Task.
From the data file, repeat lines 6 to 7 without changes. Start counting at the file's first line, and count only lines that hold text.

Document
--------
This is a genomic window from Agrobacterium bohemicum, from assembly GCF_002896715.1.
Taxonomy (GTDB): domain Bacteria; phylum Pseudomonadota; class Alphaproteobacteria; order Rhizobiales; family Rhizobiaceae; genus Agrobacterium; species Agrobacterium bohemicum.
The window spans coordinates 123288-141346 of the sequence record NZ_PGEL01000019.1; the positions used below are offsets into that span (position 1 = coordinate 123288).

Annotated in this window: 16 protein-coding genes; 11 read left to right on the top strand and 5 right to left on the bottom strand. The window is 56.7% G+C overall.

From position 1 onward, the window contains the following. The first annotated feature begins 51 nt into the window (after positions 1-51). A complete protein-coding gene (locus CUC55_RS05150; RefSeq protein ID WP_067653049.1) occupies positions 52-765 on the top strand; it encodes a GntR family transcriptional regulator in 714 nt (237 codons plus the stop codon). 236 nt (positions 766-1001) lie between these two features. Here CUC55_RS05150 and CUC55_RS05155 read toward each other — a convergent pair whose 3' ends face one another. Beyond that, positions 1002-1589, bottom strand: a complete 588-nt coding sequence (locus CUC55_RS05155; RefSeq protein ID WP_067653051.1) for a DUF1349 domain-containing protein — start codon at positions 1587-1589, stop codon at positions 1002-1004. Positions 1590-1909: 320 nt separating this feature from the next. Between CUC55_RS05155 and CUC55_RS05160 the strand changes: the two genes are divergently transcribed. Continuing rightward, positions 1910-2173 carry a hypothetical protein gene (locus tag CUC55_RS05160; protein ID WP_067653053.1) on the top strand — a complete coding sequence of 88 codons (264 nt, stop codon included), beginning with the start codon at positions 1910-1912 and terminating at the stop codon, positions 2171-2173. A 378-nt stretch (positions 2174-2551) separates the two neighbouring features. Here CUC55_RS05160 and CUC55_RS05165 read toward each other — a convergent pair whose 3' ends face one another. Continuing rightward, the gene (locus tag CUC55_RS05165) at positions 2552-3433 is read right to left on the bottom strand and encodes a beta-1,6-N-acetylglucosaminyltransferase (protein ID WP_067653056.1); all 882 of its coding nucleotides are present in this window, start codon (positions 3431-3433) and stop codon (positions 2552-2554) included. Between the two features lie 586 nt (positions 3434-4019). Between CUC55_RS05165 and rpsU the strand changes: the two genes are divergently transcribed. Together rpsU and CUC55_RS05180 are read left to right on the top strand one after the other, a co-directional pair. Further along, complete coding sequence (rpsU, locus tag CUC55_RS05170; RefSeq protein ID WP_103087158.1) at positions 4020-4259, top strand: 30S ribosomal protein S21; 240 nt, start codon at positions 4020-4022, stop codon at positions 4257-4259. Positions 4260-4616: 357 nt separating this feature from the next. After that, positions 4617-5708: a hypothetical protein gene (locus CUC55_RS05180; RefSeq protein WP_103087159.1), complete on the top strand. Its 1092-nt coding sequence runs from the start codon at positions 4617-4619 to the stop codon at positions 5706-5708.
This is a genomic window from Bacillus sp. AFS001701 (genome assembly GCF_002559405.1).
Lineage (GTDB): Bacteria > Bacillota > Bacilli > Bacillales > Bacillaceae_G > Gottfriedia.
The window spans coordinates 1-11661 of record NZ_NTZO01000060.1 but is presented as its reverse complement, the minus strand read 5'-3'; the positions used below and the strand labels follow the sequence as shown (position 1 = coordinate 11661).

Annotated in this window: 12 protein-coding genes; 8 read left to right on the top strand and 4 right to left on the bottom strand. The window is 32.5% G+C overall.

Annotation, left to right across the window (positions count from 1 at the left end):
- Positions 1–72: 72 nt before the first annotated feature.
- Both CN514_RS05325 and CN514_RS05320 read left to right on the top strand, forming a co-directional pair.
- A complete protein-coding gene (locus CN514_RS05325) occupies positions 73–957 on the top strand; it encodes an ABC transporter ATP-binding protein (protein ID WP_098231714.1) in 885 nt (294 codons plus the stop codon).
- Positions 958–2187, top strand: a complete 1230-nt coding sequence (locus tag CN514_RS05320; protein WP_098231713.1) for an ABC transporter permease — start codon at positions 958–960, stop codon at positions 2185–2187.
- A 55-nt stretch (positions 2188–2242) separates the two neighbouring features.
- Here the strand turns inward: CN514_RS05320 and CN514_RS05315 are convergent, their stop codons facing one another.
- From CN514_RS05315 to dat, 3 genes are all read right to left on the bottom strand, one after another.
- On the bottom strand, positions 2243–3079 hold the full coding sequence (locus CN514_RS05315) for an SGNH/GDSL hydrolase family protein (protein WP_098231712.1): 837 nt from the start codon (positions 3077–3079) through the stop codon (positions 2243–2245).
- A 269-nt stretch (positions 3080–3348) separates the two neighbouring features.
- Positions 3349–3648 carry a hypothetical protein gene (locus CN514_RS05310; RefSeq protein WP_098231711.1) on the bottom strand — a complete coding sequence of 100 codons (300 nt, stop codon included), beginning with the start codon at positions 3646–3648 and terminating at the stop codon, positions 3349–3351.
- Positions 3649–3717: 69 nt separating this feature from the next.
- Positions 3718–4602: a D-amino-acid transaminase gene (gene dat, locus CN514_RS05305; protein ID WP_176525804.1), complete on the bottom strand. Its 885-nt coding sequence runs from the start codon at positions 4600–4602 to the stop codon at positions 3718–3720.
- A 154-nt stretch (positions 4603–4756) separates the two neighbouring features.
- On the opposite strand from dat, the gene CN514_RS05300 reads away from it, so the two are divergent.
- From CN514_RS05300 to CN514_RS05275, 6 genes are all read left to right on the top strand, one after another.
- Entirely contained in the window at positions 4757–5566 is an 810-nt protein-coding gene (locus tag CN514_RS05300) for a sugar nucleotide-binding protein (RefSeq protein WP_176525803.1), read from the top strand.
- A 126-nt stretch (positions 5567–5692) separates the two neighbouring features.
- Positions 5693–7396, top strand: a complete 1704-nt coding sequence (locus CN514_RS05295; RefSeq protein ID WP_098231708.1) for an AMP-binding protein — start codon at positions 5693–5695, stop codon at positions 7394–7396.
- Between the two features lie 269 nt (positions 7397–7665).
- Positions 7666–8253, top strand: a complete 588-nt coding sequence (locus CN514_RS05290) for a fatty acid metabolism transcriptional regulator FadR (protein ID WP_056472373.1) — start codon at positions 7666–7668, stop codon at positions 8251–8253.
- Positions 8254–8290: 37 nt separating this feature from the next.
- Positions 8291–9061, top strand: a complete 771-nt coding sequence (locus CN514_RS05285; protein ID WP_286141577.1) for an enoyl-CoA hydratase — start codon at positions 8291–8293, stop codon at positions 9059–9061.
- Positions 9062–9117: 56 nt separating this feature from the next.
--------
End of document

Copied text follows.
This is a genomic window from Bacillus sp. AFS001701 (genome assembly GCF_002559405.1).
Lineage (GTDB): Bacteria > Bacillota > Bacilli > Bacillales > Bacillaceae_G > Gottfriedia.